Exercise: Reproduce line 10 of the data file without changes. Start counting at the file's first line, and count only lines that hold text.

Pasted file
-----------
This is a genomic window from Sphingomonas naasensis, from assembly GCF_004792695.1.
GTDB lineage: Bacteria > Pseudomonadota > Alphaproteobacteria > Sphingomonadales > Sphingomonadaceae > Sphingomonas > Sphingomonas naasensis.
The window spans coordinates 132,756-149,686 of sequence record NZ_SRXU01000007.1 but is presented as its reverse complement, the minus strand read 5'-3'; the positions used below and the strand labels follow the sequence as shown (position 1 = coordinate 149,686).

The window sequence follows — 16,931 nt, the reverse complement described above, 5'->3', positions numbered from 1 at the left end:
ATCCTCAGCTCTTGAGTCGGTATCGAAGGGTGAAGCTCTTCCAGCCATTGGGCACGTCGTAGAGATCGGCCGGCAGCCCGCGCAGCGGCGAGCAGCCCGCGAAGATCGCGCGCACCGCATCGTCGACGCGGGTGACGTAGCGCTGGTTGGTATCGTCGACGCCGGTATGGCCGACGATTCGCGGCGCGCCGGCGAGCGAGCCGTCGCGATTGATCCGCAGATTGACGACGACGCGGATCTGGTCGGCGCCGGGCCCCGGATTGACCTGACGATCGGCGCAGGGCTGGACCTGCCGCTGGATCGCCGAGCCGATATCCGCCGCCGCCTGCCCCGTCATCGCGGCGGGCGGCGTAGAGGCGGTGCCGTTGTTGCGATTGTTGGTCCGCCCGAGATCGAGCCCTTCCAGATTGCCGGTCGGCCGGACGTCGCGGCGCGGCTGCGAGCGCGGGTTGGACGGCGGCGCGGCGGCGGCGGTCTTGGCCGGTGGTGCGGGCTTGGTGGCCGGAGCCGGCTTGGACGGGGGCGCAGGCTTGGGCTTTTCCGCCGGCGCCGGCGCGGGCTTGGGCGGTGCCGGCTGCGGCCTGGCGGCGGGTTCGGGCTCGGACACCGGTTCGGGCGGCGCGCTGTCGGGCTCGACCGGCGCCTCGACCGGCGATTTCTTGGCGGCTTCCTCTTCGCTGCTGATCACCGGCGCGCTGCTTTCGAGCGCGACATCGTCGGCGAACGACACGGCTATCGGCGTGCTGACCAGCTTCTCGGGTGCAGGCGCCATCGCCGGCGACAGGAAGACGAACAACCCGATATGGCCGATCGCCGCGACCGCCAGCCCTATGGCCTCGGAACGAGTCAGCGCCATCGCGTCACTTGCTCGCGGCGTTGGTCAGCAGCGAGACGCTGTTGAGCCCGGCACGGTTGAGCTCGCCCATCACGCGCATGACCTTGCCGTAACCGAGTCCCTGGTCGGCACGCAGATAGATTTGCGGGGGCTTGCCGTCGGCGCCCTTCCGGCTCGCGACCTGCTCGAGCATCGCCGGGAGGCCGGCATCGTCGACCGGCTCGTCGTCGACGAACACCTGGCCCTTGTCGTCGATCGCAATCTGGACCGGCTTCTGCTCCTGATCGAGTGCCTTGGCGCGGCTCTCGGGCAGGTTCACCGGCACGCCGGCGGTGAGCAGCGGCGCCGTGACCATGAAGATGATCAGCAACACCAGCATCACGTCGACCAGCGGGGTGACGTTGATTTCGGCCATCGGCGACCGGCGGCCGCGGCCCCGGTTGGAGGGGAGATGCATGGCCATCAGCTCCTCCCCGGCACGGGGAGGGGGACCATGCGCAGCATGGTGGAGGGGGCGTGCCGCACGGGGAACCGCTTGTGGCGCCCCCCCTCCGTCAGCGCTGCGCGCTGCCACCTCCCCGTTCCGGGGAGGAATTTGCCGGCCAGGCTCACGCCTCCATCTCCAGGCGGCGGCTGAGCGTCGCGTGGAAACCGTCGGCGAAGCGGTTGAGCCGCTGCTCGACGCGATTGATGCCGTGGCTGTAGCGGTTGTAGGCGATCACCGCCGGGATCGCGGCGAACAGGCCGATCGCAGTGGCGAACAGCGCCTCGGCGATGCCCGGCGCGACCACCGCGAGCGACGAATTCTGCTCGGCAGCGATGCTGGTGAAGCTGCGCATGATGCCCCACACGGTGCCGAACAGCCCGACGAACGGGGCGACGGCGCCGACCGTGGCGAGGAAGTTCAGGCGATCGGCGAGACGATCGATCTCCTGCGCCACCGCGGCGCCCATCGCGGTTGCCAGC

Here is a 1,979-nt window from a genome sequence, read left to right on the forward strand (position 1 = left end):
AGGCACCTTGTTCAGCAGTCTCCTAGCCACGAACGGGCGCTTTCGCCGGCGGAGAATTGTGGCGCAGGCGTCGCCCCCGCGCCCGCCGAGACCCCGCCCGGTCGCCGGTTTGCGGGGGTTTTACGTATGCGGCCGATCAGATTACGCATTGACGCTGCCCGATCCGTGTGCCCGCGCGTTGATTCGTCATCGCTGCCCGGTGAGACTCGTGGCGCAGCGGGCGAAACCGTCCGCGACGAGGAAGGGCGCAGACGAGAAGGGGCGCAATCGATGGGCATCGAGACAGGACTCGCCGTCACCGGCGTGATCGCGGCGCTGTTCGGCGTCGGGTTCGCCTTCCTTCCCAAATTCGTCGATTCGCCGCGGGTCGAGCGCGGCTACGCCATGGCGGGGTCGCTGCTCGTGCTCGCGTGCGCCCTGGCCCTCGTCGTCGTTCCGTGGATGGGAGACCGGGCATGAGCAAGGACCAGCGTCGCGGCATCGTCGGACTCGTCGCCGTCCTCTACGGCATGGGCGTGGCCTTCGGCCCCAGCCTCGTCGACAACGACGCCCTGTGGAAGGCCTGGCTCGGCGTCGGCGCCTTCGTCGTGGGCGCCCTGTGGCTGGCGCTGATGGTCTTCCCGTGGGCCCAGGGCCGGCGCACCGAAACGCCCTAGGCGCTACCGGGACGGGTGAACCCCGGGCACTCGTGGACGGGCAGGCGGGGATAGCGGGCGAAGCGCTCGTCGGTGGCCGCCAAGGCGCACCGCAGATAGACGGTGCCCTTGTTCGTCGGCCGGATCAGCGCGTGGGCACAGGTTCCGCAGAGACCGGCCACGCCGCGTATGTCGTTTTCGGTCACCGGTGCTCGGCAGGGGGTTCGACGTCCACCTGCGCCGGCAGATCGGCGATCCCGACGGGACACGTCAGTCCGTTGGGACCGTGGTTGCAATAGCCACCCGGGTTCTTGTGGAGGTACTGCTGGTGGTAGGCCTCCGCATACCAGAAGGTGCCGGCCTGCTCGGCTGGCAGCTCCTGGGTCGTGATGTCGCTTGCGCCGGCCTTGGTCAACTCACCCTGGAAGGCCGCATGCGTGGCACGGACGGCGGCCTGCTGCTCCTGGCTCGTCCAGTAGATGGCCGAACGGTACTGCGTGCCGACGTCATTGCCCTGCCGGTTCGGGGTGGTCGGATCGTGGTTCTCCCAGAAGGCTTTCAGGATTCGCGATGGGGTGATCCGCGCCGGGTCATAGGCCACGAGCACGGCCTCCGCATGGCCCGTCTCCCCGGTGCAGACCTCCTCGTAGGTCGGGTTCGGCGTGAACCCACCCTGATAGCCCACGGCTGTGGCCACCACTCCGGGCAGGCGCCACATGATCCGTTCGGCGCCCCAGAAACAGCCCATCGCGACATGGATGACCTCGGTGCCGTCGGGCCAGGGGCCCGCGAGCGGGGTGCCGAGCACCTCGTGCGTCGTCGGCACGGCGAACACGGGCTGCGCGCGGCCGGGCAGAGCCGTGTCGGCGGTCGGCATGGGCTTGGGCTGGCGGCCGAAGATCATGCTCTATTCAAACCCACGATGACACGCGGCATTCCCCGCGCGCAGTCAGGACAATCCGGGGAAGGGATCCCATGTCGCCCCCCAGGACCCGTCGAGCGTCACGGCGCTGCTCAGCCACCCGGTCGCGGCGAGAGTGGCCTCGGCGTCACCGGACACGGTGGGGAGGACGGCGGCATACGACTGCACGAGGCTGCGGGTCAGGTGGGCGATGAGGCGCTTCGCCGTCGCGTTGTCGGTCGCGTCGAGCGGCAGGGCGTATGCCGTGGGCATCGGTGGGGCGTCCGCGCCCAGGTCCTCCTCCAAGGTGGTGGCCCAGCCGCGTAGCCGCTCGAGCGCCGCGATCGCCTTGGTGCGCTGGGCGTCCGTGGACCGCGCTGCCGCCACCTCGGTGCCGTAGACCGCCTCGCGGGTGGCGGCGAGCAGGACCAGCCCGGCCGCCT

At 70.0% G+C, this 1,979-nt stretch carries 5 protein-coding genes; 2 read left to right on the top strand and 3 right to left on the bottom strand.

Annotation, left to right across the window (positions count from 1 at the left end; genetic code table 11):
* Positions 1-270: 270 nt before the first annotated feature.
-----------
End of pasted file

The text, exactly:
* Positions 1-270: 270 nt before the first annotated feature.